PURPOSE: A population-based study was conducted in order to examine the characteristics of family members of cancer patients in comparison with the general population and also to evaluate the psychosocial impact of cancer patients on their family members. MATERIALS AND METHODS: From the Fourth Korea National Health and Nutrition Examination Surveys (KNHANES IV) (2007-2009) dataset, we identified 460 cancer patients and then selected family members of these patients who were aged 20 years or older (n=565). The control group was sampled from members of families without a cancer patient with matching for sex and age (n=2,260). Serial conditional logistic regression models were used for comparison of characteristics between family members of cancer patients and subjects in the control group. RESULTS: Family members of cancer patients were less employed (57.9% vs. 63.0%, p<0.001), more functionally limited (20.2% vs. 16.5%, p=0.032), and had lower self-rated health (p=0.023) compared with sex and age-matched control subjects. They also had a significantly higher level of stress (79.7% vs. 76.1%, p=0.008), history of depression (12.9% vs. 10.2%, p=0.035), and current depressive symptoms (5.5% vs. 3.5%, p=0.038). However, higher physical activity was reported in family members of cancer patients (13.6% vs. 9.6%, p=0.003) than in control subjects. The presence of a cancer patient in the family showed an association with current depressive symptoms (odds ratio, 1.62; 95% confidence interval, 1.05 to 2.48; p=0.028), however, the association was no longer significant after adjustment for household income, education level, and employment status (p=0.304). CONCLUSION: Family members of cancer patients are more susceptible to depression, probably due to adverse change in socioeconomic status. Use of multidisciplinary approaches for promotion of psychological health and well-being is essential.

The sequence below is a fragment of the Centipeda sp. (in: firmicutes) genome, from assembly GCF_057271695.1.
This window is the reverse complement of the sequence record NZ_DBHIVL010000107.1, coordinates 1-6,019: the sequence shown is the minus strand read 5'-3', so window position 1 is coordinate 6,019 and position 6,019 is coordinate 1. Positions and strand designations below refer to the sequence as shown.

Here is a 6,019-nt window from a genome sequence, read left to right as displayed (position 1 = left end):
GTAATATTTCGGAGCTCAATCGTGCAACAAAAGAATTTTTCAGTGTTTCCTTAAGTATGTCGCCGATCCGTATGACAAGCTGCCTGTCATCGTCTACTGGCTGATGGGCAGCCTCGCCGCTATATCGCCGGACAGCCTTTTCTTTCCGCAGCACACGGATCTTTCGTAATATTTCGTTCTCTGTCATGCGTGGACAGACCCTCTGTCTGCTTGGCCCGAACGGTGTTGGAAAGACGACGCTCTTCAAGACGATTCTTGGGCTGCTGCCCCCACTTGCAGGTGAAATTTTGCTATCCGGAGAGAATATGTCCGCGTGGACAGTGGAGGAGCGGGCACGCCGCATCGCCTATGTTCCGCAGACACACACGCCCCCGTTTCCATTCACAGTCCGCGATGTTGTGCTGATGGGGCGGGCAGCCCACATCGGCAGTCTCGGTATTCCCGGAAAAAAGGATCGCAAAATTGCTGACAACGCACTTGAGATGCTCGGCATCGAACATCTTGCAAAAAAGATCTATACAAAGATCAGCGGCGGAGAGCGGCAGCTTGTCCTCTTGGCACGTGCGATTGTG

Subject(s)
Aged , Depression , Employment , Family Characteristics , Humans , Korea , Logistic Models , Motor Activity , Social Class
15.
Yonsei Medical Journal ; : 352-357, 2012.
Article in English | WPRIM | ID: wpr-154808

ABSTRACT